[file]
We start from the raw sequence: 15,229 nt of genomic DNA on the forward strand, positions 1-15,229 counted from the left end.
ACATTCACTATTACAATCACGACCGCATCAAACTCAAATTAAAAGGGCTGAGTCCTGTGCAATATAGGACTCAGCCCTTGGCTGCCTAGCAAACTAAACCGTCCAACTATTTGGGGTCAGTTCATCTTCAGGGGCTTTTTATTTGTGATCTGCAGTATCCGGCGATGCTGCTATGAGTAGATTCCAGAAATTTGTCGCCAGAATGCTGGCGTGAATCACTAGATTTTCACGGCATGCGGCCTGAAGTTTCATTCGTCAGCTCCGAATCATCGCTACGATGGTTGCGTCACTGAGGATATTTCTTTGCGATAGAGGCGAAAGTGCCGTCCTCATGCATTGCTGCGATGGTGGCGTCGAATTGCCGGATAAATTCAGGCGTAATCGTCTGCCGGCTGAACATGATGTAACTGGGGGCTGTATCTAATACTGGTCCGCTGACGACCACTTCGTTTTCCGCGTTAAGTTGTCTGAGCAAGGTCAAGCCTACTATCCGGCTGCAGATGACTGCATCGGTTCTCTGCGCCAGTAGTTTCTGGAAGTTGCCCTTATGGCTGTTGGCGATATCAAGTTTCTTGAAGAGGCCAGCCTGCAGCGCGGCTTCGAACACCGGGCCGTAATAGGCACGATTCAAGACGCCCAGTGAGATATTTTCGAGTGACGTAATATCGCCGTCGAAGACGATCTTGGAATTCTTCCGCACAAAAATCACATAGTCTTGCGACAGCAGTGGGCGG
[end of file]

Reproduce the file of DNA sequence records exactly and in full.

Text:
We start from the raw sequence: 15,229 nt of genomic DNA on the forward strand, positions 1-15,229 counted from the left end.
ACATTCACTATTACAATCACGACCGCATCAAACTCAAATTAAAAGGGCTGAGTCCTGTGCAATATAGGACTCAGCCCTTGGCTGCCTAGCAAACTAAACCGTCCAACTATTTGGGGTCAGTTCATCTTCAGGGGCTTTTTATTTGTGATCTGCAGTATCCGGCGATGCTGCTATGAGTAGATTCCAGAAATTTGTCGCCAGAATGCTGGCGTGAATCACTAGATTTTCACGGCATGCGGCCTGAAGTTTCATTCGTCAGCTCCGAATCATCGCTACGATGGTTGCGTCACTGAGGATATTTCTTTGCGATAGAGGCGAAAGTGCCGTCCTCATGCATTGCTGCGATGGTGGCGTCGAATTGCCGGATAAATTCAGGCGTAATCGTCTGCCGGCTGAACATGATGTAACTGGGGGCTGTATCTAATACTGGTCCGCTGACGACCACTTCGTTTTCCGCGTTAAGTTGTCTGAGCAAGGTCAAGCCTACTATCCGGCTGCAGATGACTGCATCGGTTCTCTGCGCCAGTAGTTTCTGGAAGTTGCCCTTATGGCTGTTGGCGATATCAAGTTTCTTGAAGAGGCCAGCCTGCAGCGCGGCTTCGAACACCGGGCCGTAATAGGCACGATTCAAGACGCCCAGTGAGATATTTTCGAGTGACGTAATATCGCCGTCGAAGACGATCTTGGAATTCTTCCGCACAAAAATCACATAGTCTTGCGACAGCAGTGGGCGG